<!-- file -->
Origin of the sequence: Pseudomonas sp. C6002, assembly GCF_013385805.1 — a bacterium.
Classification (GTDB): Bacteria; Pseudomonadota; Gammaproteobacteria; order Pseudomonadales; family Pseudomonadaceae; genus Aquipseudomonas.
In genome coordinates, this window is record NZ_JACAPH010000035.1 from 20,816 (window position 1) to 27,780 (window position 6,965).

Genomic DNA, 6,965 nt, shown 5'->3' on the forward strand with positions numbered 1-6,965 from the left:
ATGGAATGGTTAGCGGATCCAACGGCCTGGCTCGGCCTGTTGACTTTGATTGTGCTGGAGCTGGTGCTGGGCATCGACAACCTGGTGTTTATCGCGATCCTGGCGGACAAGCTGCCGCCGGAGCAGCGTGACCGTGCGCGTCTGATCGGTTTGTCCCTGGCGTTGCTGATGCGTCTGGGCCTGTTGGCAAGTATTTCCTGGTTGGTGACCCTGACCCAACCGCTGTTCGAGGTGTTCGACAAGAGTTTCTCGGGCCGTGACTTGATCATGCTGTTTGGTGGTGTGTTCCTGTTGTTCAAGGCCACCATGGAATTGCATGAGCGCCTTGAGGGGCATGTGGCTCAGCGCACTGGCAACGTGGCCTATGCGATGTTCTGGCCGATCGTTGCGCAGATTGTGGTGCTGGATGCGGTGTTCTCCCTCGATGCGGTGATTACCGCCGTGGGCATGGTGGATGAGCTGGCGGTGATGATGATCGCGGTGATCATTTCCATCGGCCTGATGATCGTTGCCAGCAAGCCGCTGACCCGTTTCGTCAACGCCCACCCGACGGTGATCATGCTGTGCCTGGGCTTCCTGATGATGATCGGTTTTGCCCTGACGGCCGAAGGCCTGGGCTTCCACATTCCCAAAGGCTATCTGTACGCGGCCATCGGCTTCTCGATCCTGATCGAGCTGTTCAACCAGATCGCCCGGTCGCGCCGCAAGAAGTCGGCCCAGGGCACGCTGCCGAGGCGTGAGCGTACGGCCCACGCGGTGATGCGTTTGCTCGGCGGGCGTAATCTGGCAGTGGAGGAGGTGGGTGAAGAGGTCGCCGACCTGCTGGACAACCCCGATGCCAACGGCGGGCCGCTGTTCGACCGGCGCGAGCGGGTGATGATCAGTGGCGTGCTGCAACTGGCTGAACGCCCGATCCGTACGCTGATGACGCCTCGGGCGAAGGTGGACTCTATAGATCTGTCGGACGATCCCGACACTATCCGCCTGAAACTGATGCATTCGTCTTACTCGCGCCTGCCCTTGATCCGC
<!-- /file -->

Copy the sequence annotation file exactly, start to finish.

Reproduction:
Origin of the sequence: Pseudomonas sp. C6002, assembly GCF_013385805.1 — a bacterium.
Classification (GTDB): Bacteria; Pseudomonadota; Gammaproteobacteria; order Pseudomonadales; family Pseudomonadaceae; genus Aquipseudomonas.
In genome coordinates, this window is record NZ_JACAPH010000035.1 from 20,816 (window position 1) to 27,780 (window position 6,965).

Genomic DNA, 6,965 nt, shown 5'->3' on the forward strand with positions numbered 1-6,965 from the left:
ATGGAATGGTTAGCGGATCCAACGGCCTGGCTCGGCCTGTTGACTTTGATTGTGCTGGAGCTGGTGCTGGGCATCGACAACCTGGTGTTTATCGCGATCCTGGCGGACAAGCTGCCGCCGGAGCAGCGTGACCGTGCGCGTCTGATCGGTTTGTCCCTGGCGTTGCTGATGCGTCTGGGCCTGTTGGCAAGTATTTCCTGGTTGGTGACCCTGACCCAACCGCTGTTCGAGGTGTTCGACAAGAGTTTCTCGGGCCGTGACTTGATCATGCTGTTTGGTGGTGTGTTCCTGTTGTTCAAGGCCACCATGGAATTGCATGAGCGCCTTGAGGGGCATGTGGCTCAGCGCACTGGCAACGTGGCCTATGCGATGTTCTGGCCGATCGTTGCGCAGATTGTGGTGCTGGATGCGGTGTTCTCCCTCGATGCGGTGATTACCGCCGTGGGCATGGTGGATGAGCTGGCGGTGATGATGATCGCGGTGATCATTTCCATCGGCCTGATGATCGTTGCCAGCAAGCCGCTGACCCGTTTCGTCAACGCCCACCCGACGGTGATCATGCTGTGCCTGGGCTTCCTGATGATGATCGGTTTTGCCCTGACGGCCGAAGGCCTGGGCTTCCACATTCCCAAAGGCTATCTGTACGCGGCCATCGGCTTCTCGATCCTGATCGAGCTGTTCAACCAGATCGCCCGGTCGCGCCGCAAGAAGTCGGCCCAGGGCACGCTGCCGAGGCGTGAGCGTACGGCCCACGCGGTGATGCGTTTGCTCGGCGGGCGTAATCTGGCAGTGGAGGAGGTGGGTGAAGAGGTCGCCGACCTGCTGGACAACCCCGATGCCAACGGCGGGCCGCTGTTCGACCGGCGCGAGCGGGTGATGATCAGTGGCGTGCTGCAACTGGCTGAACGCCCGATCCGTACGCTGATGACGCCTCGGGCGAAGGTGGACTCTATAGATCTGTCGGACGATCCCGACACTATCCGCCTGAAACTGATGCATTCGTCTTACTCGCGCCTGCCCTTGATCCGC